When I was a kid during the 50s and 60s, my family often traveled overnight on the New York Central. I remember pulling into Schenectady one cold winter's night, and peering out the window of our westbound train through the clouds of steam (from the heating system) that had a mysterious way of swirling around the exterior of the car.

As if on cue, the mists suddenly parted in true "Twilight Zone" fashion. And I looked up to see two enormous, cartoon-like beer steins hovering in the night sky.

Both were staring down at me from a gloomily-lit billboard, perched atop a shadowy old warehouse next to the station. As I recall, the billboard's headline was "Hello people, we're the Utica Club mugs."

I was seven years old. My family wasn't from that part of the world. I knew we were still several stops east of Utica. So I had no idea what Utica Club was. But that dreary, eerie, late night glimpse of the deserted platform, the decrepit old station, and that creepy billboard dimly glowing on that rooftop -- half-hidden by steam in the dark -- is one of my most vivid memories from my family's New York Central years.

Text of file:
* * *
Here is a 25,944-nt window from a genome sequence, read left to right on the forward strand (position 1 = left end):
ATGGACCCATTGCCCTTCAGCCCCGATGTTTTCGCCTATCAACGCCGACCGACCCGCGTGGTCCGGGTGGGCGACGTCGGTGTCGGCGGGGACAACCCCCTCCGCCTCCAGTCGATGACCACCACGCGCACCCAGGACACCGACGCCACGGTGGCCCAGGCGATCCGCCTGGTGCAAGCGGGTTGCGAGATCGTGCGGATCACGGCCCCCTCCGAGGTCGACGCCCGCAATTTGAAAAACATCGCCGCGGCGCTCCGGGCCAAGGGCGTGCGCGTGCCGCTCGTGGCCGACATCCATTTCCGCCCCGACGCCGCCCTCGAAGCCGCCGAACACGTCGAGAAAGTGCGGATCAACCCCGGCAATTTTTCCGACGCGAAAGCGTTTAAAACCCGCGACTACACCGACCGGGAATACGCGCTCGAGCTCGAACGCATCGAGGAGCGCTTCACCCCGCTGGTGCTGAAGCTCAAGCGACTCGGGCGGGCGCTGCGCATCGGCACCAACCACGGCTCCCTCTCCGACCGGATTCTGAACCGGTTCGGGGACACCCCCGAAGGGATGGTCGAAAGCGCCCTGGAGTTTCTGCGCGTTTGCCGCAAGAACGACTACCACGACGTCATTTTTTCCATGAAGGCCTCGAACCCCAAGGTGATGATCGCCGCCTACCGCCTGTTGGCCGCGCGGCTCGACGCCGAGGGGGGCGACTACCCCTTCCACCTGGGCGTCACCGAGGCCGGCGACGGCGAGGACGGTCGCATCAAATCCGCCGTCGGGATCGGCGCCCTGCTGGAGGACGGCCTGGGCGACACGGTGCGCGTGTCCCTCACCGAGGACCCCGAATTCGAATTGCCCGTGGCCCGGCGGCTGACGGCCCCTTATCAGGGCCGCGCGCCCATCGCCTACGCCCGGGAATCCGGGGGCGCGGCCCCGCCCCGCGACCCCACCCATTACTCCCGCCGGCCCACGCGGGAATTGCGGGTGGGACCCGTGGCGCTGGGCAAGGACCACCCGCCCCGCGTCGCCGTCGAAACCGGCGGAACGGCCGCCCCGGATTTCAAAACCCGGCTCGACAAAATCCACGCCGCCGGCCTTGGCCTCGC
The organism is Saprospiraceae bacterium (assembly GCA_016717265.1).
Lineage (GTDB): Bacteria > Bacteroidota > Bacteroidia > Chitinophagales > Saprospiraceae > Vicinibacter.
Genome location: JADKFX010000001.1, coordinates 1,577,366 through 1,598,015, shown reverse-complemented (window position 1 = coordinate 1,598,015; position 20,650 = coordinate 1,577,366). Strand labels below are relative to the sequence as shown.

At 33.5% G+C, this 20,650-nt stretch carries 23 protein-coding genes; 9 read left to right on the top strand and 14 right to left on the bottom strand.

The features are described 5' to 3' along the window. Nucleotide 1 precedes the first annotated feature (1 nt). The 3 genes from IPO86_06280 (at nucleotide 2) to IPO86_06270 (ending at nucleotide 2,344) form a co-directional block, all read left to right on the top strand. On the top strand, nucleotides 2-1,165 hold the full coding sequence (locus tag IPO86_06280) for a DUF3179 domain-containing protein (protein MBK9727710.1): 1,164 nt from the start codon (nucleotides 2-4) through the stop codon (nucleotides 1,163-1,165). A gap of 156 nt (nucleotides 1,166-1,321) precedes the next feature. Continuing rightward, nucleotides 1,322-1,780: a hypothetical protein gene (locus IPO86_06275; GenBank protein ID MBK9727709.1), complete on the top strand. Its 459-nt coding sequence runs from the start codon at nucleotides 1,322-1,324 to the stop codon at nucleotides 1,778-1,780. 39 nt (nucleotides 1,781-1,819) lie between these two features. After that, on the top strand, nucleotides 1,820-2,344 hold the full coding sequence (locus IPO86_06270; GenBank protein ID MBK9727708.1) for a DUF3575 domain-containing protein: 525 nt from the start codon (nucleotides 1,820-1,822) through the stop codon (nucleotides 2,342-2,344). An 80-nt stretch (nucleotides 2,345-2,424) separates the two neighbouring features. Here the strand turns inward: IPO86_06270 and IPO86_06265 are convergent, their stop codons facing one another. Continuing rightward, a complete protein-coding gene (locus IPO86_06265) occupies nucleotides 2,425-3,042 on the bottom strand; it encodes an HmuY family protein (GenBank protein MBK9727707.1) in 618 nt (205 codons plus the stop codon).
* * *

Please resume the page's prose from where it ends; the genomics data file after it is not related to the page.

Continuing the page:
My parents are both gone now. But in my mind's eye, I still see that billboard every time I pass through there on Amtrak. And every once in a while, after I get off the train somewhere down the line, I buy myself a Utica Club, too.

  by mbutte
Having grown up in Utica in the 60's and 70's (when the city's population peaked around 120,000) it is somewhat sad to go back and visit today (current city population is around 52,000!), but then few things are like what they were in our youth.

Another excellent tourist attraction in Utica is it's world renown art museum, the Munson Williams Proctor Art Institute. Located on Genesee Street (Utica's main street), local bus service is avaiable directly from the door of Union Station to the door of the Museum. The 'Institute', as its known by locally, hosts smaller scale world class exhibitions in addition to having a huge permanment collection of art types of all types. For a city the size of Utica to have such a fine art museum is very rare.

The Institutes web site is: http://www.mwpai.org

  by LCJ
EastCleveland wrote: And I looked up to see two enormous, cartoon-like beer steins hovering in the night sky.

Both were staring down at me from a gloomily-lit billboard, perched atop a shadowy old warehouse next to the station. As I recall, the billboard's headline was "Hello people, we're the Utica Club mugs."
I had forgotten about these guys. Thanks for the reminder of home.

Schultz & Dooley